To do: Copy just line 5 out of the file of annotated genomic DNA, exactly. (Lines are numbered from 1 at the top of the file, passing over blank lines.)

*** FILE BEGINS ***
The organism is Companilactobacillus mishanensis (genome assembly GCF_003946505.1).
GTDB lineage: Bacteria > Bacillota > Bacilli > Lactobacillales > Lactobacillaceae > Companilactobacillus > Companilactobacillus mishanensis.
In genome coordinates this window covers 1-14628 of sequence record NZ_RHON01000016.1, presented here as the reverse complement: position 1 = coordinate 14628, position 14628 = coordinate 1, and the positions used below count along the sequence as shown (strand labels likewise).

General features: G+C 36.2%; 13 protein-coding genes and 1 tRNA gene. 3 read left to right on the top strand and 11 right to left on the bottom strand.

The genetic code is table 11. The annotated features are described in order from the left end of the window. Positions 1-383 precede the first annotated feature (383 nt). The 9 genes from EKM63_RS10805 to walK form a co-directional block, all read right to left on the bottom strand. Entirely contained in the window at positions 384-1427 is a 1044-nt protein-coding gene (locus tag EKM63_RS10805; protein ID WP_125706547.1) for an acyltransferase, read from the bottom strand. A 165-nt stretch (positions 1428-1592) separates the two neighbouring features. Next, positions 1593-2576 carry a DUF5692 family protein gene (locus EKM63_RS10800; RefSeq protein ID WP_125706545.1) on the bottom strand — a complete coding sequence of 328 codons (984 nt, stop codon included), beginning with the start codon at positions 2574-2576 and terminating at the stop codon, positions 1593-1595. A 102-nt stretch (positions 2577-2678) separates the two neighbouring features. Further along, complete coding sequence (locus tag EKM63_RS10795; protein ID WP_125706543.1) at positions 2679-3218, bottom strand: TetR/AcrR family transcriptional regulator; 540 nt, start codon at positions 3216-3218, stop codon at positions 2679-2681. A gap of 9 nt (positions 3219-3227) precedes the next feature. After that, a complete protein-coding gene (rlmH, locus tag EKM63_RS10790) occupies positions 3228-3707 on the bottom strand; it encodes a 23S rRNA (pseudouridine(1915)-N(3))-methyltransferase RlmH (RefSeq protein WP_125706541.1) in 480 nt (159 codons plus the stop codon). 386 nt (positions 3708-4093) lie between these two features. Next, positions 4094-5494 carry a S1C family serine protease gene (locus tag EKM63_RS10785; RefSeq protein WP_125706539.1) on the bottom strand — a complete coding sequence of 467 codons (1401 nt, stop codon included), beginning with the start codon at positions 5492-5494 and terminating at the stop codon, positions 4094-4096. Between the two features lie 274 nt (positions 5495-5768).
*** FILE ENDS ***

The genetic code is table 11. The annotated features are described in order from the left end of the window. Positions 1-383 precede the first annotated feature (383 nt). The 9 genes from EKM63_RS10805 to walK form a co-directional block, all read right to left on the bottom strand. Entirely contained in the window at positions 384-1427 is a 1044-nt protein-coding gene (locus tag EKM63_RS10805; protein ID WP_125706547.1) for an acyltransferase, read from the bottom strand. A 165-nt stretch (positions 1428-1592) separates the two neighbouring features. Next, positions 1593-2576 carry a DUF5692 family protein gene (locus EKM63_RS10800; RefSeq protein ID WP_125706545.1) on the bottom strand — a complete coding sequence of 328 codons (984 nt, stop codon included), beginning with the start codon at positions 2574-2576 and terminating at the stop codon, positions 1593-1595. A 102-nt stretch (positions 2577-2678) separates the two neighbouring features. Further along, complete coding sequence (locus tag EKM63_RS10795; protein ID WP_125706543.1) at positions 2679-3218, bottom strand: TetR/AcrR family transcriptional regulator; 540 nt, start codon at positions 3216-3218, stop codon at positions 2679-2681. A gap of 9 nt (positions 3219-3227) precedes the next feature. After that, a complete protein-coding gene (rlmH, locus tag EKM63_RS10790) occupies positions 3228-3707 on the bottom strand; it encodes a 23S rRNA (pseudouridine(1915)-N(3))-methyltransferase RlmH (RefSeq protein WP_125706541.1) in 480 nt (159 codons plus the stop codon). 386 nt (positions 3708-4093) lie between these two features. Next, positions 4094-5494 carry a S1C family serine protease gene (locus tag EKM63_RS10785; RefSeq protein WP_125706539.1) on the bottom strand — a complete coding sequence of 467 codons (1401 nt, stop codon included), beginning with the start codon at positions 5492-5494 and terminating at the stop codon, positions 4094-4096. Between the two features lie 274 nt (positions 5495-5768).